There are many types of forests in Indiana. Oak forests intermixed with other forest types across the landscape provide diverse habitat for wildlife. Mast crops such as acorns from oaks and nuts from hickories are among the most valuable food sources for many animals. Other plants common to oak forests such as grasses and sedges contribute as well.
Oak forests are becoming rarer due in part to changing land uses and decades of fire suppression. Oaks and other sun-loving grasses and flowers require sunlight to thrive and reproduce. Without periodic disturbances, such as storms or wildfires, that allows sunlight to fill a forest from top to bottom, more shade-tolerant trees and shrubs begin to grow in the increasing shade and eventually replace the original forest. Though this is the natural order of things, historic forests would regularly “reset” themselves after a disturbance caused by wind, pests, or fires both natural and human caused.
Since the establishment of Brown County State park in 1929 and the majority of our other state parks, both natural and man-made disturbances have been lacking. Fires have been suppressed for decades and no major management has been performed on the aging forests. Many historic oak forests are being replaced by other forest types in specific areas, resulting in less habitat diversity and reflection of original conditions.
Starting in 2009, the DNR’s Division of State Parks and Reservoirs along with other DNR divisions, The Nature Conservancy, and local fire and EMS departments strategically began burning a semi-remote 1400 acre tract in the park. Again the overall goal was to establish conditions in which a more open, woodland forest community could thrive. The prescribed fire had a three-tiered approach; first the fire would induce stress and caused mortality of shade tolerant species, the second tier of this fire was to reduce leaf littler and expose mineral soils to favor germination of desirable species, and finally the fire will reduce or clear thorny shrubs which compete with oaks for resources.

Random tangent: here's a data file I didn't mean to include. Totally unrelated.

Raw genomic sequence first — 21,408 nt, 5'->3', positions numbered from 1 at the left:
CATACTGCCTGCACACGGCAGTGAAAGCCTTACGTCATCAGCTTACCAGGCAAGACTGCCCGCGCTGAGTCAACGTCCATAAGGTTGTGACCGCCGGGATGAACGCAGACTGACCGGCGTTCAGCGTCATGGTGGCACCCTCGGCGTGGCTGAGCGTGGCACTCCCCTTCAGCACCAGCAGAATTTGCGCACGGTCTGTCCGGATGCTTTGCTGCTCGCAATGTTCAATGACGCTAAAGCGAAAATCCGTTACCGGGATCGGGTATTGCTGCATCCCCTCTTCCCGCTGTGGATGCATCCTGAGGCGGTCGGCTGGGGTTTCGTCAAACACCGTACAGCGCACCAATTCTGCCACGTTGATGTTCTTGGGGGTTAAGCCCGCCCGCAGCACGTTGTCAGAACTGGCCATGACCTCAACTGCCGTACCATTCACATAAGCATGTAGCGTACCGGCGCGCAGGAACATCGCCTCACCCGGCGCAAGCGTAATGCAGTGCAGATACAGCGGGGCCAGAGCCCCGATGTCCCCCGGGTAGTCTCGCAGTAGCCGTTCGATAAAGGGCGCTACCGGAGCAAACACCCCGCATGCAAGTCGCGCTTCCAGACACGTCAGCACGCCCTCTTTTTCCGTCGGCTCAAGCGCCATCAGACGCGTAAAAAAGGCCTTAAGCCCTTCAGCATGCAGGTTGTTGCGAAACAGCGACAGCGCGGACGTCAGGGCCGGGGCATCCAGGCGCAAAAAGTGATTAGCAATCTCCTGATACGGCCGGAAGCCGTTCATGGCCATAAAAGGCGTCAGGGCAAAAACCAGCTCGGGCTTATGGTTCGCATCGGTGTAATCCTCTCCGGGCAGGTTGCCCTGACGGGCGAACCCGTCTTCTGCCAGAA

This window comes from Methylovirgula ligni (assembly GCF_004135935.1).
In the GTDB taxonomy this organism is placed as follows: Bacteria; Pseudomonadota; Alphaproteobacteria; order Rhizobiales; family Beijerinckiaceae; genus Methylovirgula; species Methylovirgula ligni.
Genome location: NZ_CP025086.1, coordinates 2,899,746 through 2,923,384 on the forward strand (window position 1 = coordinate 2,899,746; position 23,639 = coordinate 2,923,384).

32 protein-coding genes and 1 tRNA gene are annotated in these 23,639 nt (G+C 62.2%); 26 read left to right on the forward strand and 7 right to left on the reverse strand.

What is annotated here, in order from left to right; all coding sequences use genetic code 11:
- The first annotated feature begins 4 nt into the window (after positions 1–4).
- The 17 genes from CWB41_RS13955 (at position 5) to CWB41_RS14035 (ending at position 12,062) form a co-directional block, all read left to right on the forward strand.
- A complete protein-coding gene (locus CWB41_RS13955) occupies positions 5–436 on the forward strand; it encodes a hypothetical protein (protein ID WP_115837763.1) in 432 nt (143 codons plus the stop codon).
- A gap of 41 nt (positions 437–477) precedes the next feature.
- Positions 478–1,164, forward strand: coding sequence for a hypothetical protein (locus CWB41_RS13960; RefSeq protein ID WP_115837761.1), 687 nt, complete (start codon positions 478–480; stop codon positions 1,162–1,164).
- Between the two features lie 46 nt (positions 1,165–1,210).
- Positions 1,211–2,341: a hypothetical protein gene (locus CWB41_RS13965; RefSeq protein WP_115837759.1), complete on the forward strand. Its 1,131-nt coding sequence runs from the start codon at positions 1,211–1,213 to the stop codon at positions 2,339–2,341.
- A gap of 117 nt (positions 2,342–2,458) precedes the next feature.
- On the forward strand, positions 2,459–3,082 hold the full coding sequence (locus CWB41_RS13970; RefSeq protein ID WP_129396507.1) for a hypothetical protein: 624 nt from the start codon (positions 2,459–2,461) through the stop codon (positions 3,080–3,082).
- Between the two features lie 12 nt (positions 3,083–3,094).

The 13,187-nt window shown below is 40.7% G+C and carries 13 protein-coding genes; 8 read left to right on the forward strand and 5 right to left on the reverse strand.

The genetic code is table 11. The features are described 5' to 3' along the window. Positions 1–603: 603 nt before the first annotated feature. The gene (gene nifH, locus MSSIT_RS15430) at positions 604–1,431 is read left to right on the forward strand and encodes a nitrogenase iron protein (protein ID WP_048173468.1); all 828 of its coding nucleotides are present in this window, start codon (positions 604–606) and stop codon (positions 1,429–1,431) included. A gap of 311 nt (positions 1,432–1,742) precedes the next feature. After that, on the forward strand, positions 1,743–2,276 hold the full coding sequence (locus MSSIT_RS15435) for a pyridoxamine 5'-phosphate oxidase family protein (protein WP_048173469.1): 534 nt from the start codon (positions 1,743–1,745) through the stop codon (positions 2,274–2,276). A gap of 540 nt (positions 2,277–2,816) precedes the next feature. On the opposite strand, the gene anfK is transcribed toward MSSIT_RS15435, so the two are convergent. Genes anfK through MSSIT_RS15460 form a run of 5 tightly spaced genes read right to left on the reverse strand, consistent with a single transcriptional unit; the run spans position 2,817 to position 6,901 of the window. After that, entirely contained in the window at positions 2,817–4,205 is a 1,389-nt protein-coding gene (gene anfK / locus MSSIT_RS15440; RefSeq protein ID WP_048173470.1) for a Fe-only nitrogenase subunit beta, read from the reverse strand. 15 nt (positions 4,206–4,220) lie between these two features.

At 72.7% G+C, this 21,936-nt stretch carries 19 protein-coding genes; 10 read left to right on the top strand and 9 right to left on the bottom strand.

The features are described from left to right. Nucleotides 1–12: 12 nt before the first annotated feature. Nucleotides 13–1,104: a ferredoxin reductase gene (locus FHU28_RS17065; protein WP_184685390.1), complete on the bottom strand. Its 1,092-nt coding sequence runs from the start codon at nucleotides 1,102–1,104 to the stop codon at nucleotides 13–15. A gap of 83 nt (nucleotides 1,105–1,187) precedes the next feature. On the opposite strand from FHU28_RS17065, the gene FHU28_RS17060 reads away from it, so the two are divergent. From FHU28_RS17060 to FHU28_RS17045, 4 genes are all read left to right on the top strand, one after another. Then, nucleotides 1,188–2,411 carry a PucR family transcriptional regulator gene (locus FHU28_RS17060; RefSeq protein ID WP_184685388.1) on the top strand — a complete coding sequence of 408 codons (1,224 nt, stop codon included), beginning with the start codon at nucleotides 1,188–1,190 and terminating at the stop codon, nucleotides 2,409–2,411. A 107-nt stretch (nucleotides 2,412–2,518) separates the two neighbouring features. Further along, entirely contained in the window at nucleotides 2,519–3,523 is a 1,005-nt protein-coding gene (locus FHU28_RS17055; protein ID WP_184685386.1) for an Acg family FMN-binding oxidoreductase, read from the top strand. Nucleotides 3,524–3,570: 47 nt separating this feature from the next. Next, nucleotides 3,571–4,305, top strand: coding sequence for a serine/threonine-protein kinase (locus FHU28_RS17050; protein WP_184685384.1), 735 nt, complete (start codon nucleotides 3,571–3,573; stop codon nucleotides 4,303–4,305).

Prescribed fires do not have an overnight effect, other than blackening the area that was burned. Within a few weeks, the trained eye will begin to see a subtle difference. To achieve maximum effectiveness from a prescribed fire, this area at Brown County State Park will have to be burned routinely for the next 8-10 years. At the end of that time period, a more open oak woodland will begin to prevail. Combined with similar efforts of other nearby groups and agencies, oak restoration at Brown County State Park will contribute to a regional scale of wildlife benefits.
The following two photos illustrate the difference between burned areas of the project and adjacent areas not burned. The area on the left has not been burned. The area on the right was burned in 2009.